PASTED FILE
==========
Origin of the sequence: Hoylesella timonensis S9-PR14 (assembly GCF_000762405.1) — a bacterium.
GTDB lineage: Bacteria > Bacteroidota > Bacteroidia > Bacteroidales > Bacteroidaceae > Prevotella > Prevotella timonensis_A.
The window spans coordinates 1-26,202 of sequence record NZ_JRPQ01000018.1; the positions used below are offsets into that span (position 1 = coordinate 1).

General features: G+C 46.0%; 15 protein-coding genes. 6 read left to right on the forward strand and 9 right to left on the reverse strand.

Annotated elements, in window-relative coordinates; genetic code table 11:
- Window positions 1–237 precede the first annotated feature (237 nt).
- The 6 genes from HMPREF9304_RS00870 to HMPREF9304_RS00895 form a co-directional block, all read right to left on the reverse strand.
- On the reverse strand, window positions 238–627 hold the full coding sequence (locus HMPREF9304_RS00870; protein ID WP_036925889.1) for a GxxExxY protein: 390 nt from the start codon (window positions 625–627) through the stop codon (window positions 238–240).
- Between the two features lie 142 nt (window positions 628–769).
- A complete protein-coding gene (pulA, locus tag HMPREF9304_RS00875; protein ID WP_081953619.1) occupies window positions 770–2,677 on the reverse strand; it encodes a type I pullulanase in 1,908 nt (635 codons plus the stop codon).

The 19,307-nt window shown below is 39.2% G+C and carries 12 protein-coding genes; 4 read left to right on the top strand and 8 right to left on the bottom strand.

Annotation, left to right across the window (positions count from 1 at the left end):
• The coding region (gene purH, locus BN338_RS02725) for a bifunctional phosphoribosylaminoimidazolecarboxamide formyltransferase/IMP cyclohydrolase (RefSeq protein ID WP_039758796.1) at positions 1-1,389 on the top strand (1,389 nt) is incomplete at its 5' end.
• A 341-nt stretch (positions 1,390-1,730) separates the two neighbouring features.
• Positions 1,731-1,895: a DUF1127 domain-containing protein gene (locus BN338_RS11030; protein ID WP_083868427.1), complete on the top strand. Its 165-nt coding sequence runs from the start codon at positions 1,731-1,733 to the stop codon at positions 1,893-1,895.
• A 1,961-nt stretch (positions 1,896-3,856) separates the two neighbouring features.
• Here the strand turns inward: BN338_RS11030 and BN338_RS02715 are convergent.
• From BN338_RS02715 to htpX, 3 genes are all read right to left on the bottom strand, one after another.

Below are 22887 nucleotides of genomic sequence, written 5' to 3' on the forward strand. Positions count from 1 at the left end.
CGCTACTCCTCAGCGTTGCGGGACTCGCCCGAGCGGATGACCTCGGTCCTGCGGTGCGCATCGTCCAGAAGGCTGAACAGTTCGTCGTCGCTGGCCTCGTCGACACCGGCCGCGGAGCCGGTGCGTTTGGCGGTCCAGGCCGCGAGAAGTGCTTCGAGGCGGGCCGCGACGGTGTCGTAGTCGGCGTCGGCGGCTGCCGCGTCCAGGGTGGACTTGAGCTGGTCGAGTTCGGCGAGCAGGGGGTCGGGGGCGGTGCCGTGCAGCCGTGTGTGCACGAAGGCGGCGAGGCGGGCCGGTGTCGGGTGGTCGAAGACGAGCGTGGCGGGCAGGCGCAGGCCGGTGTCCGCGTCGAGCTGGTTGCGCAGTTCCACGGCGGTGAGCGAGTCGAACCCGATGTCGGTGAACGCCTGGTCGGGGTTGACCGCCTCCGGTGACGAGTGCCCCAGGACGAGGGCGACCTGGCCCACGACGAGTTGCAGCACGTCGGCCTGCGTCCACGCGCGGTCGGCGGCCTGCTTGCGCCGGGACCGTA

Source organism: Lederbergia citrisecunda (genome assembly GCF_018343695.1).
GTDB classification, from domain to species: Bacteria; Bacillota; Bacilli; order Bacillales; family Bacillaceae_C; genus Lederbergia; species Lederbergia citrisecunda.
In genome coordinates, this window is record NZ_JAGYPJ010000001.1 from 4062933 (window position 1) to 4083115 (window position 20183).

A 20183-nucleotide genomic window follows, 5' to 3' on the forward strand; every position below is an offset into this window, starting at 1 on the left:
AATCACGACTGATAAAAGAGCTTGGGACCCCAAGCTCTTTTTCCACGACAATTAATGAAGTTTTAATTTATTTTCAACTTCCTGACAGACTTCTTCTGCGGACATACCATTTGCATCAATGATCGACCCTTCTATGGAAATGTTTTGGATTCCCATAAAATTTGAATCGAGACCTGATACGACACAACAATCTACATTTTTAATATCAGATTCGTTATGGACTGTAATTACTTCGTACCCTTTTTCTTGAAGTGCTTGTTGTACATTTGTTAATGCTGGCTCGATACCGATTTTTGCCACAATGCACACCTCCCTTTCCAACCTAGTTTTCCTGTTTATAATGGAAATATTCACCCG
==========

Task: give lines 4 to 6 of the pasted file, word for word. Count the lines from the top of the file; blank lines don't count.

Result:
General features: G+C 46.0%; 15 protein-coding genes. 6 read left to right on the forward strand and 9 right to left on the reverse strand.

Annotated elements, in window-relative coordinates; genetic code table 11:
- Window positions 1–237 precede the first annotated feature (237 nt).